Getting Real About Global Economic Crisis

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wolf.jpgI'm just returning from two days with members of the Global Council network of the World Economic Forum held annually in the UAE, this year in Abu Dhabi.  I was a guest of the WEF and participate as a member of the WEF Global Council on Geopolitical Risk.

Despite having quality, sobering discussions with a number of interesting people about the fragile state of global geoeconomic and geostrategic affairs, including former UK Prime Minister Gordon Brown, former NM Governor Bill Richardson, Kissinger Associates China expert Joshua Cooper Ramo, Eurasia Group president Ian Bremmer, Saudi media mover Jamal Khashoggi, IMF US alternative director Douglas Rediker, and others -- the general mood there seemed to be uncomfortably positive.

Not sure why this was.  Perhaps some folks who attend the Global Councils meeting are so deep into their various NGO terrains trying to alleviate poverty, curtail pandemics and disease, deal with water shortage problems, enhance human rights and the like that the fragility of the developed economies doesn't really rank as a big concern.  Maybe World Economic Forums and the network of business leaders and economists just naturally tilt to more positive takes on the globalization track and downplay the downsides.

I'm not sure.

That said, when I boarded the plane returning back to the US, I caught a refreshingly candid snapshot of the world's precarious situation by the Financial Times' Martin Wolf titled "Do Not Mistake First Aid for a Cure."

Two short clips of Wolf's piece which ran Wednesday, 12 October dealt with defining the severity of the looming eurozone crisis but also explored why the more optimistic version of a one for all and all for one Europe is delusion unless the strongest economies accept the burden of carrying the weaker ones -- and the weaker ones accept that they won't have the same options and power of Europe's core states.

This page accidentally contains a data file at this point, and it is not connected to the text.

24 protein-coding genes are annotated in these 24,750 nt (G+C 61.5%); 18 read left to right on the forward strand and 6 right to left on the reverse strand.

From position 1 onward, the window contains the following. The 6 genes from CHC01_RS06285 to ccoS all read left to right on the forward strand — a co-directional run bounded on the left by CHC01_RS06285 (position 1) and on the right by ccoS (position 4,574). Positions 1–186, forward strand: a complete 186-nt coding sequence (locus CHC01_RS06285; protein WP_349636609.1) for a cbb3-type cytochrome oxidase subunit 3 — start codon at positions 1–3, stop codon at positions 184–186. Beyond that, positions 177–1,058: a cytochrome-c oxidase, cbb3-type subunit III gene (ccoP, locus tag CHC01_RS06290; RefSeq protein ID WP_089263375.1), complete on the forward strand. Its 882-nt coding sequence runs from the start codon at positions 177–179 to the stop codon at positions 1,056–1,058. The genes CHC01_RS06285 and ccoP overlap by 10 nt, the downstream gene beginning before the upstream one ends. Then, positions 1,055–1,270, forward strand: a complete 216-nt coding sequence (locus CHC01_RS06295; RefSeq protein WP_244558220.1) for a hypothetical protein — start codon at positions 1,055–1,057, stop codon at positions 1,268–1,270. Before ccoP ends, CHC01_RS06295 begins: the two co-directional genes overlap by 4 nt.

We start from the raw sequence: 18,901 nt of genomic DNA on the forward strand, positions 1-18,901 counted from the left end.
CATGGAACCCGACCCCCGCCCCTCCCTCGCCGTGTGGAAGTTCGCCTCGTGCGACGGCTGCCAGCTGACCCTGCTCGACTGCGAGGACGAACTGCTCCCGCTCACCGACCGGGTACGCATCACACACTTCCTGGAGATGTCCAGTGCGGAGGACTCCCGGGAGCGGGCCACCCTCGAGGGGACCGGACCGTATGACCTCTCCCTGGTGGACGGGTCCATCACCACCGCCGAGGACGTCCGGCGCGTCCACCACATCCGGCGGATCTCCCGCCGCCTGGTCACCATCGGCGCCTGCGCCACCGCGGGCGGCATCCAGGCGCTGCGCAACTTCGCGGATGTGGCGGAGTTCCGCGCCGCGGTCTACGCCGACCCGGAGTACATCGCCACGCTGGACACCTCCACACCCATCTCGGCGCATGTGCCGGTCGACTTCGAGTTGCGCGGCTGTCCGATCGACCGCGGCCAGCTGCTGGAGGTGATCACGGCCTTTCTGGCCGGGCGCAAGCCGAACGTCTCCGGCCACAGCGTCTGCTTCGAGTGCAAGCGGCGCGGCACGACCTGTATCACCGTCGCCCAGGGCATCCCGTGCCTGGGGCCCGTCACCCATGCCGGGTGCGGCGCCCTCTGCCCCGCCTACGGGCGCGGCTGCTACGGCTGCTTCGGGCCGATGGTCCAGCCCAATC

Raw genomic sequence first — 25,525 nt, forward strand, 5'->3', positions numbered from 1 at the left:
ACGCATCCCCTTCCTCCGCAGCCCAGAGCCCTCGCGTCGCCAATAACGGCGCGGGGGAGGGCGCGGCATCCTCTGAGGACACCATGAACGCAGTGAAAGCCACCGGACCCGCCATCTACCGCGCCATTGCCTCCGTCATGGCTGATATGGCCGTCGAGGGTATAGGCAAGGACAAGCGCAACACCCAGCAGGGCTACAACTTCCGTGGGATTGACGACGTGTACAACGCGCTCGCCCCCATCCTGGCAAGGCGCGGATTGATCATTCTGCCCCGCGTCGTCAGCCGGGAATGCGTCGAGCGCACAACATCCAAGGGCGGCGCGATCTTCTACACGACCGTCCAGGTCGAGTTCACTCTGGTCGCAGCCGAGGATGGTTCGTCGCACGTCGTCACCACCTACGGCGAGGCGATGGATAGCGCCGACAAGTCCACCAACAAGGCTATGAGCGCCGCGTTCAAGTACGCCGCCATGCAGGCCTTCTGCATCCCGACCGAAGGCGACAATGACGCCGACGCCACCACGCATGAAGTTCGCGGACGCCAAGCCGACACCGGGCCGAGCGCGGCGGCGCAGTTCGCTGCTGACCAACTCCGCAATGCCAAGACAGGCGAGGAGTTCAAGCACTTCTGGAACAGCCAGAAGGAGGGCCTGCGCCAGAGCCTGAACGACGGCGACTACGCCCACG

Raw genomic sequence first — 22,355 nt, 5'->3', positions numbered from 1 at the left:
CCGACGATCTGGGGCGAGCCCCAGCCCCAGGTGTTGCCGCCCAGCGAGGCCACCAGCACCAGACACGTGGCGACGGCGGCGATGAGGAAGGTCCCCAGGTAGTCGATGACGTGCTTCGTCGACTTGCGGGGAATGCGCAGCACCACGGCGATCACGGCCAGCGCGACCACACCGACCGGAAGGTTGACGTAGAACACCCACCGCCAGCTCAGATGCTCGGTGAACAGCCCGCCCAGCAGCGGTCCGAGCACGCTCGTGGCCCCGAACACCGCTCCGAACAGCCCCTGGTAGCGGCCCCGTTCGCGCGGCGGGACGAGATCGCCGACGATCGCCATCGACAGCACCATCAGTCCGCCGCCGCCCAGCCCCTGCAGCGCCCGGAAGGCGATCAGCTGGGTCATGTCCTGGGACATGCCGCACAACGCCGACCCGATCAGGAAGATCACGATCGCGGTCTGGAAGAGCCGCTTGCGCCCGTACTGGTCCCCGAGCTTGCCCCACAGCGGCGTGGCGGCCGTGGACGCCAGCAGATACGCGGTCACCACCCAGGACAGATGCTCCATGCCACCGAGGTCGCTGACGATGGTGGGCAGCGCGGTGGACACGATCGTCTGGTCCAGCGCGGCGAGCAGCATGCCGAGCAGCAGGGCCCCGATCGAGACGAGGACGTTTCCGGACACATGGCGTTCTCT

Wolf's comment that this is a very serious -- really, really serious -- mess:

Nobody now sees the eurozone crisis as a little local difficulty.  It has become the epicenter of an aftershock of the global financial crisis that could prove even more destructive than the initial earthquake.  Potentially, it is a triple shock: a financial crisis; a crisis of sovereigns, including Italy, the world's third largest sovereign debtor; and a crisis of the European project with unknowable political consequences.  it is no wonder people are frightened.  They ought to be.

And then his comment about Europe's glue coming undone:

As I have long argued, at bottom this is far more a balance of payments crisis rooted in financial sector misbehavior and cumulative divergence in competitiveness, than a fiscal crisis.  The architects of the eurozone thought that balance of payments crises were impossible in a currency union.  They were wrong.  In the absence of automatic cross-border financing, and unfinanceable external deficit will emerge as a domestic credit crisis.  Then, even currency risk will return if the union is among largely sovereign states.

Martin Wolf does regularly attend World Economic Forum meetings around the world.  I often see him at the WEF New Champions meetings in China -- but I think folks need to consider diminishing Wolf's status as a contrarian -- as his views need to be more aggressively considered, digested, and made mainstream if the world's leaders are going to process the right benchmarks for action and have a chance at sidestepping catastrophe.

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Steve Clemons is Washington editor at large for The Atlantic and editor of Atlantic Live. He writes frequently about politics and foreign affairs. More

Clemons is a senior fellow and the founder of the American Strategy Program at the New America Foundation, a centrist think tank in Washington, D.C., where he previously served as executive vice president. He writes and speaks frequently about the D.C. political scene, foreign policy, and national security issues, as well as domestic and global economic-policy challenges.

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